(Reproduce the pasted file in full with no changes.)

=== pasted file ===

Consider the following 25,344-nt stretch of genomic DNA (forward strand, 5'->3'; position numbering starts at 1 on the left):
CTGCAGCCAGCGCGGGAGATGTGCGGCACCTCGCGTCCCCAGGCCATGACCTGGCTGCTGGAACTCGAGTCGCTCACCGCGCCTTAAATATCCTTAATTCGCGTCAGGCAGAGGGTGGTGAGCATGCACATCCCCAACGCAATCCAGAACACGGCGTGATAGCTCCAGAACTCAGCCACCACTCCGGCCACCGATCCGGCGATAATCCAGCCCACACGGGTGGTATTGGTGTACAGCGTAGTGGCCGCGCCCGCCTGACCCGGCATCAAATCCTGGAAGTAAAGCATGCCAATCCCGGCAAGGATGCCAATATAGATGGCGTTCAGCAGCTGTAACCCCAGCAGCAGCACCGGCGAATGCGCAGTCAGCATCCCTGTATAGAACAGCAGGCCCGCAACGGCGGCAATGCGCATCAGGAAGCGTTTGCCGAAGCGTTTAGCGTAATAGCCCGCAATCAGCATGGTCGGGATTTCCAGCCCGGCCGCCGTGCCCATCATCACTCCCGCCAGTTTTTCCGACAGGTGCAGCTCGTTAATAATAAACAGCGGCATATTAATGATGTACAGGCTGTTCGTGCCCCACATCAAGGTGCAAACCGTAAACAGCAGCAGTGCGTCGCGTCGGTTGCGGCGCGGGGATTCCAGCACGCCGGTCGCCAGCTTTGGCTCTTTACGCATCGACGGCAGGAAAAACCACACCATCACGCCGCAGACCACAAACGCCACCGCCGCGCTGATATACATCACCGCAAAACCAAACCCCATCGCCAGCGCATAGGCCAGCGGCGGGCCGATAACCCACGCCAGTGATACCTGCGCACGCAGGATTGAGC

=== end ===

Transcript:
Consider the following 25,344-nt stretch of genomic DNA (forward strand, 5'->3'; position numbering starts at 1 on the left):
CTGCAGCCAGCGCGGGAGATGTGCGGCACCTCGCGTCCCCAGGCCATGACCTGGCTGCTGGAACTCGAGTCGCTCACCGCGCCTTAAATATCCTTAATTCGCGTCAGGCAGAGGGTGGTGAGCATGCACATCCCCAACGCAATCCAGAACACGGCGTGATAGCTCCAGAACTCAGCCACCACTCCGGCCACCGATCCGGCGATAATCCAGCCCACACGGGTGGTATTGGTGTACAGCGTAGTGGCCGCGCCCGCCTGACCCGGCATCAAATCCTGGAAGTAAAGCATGCCAATCCCGGCAAGGATGCCAATATAGATGGCGTTCAGCAGCTGTAACCCCAGCAGCAGCACCGGCGAATGCGCAGTCAGCATCCCTGTATAGAACAGCAGGCCCGCAACGGCGGCAATGCGCATCAGGAAGCGTTTGCCGAAGCGTTTAGCGTAATAGCCCGCAATCAGCATGGTCGGGATTTCCAGCCCGGCCGCCGTGCCCATCATCACTCCCGCCAGTTTTTCCGACAGGTGCAGCTCGTTAATAATAAACAGCGGCATATTAATGATGTACAGGCTGTTCGTGCCCCACATCAAGGTGCAAACCGTAAACAGCAGCAGTGCGTCGCGTCGGTTGCGGCGCGGGGATTCCAGCACGCCGGTCGCCAGCTTTGGCTCTTTACGCATCGACGGCAGGAAAAACCACACCATCACGCCGCAGACCACAAACGCCACCGCCGCGCTGATATACATCACCGCAAAACCAAACCCCATCGCCAGCGCATAGGCCAGCGGCGGGCCGATAACCCACGCCAGTGATACCTGCGCACGCAGGATTGAGC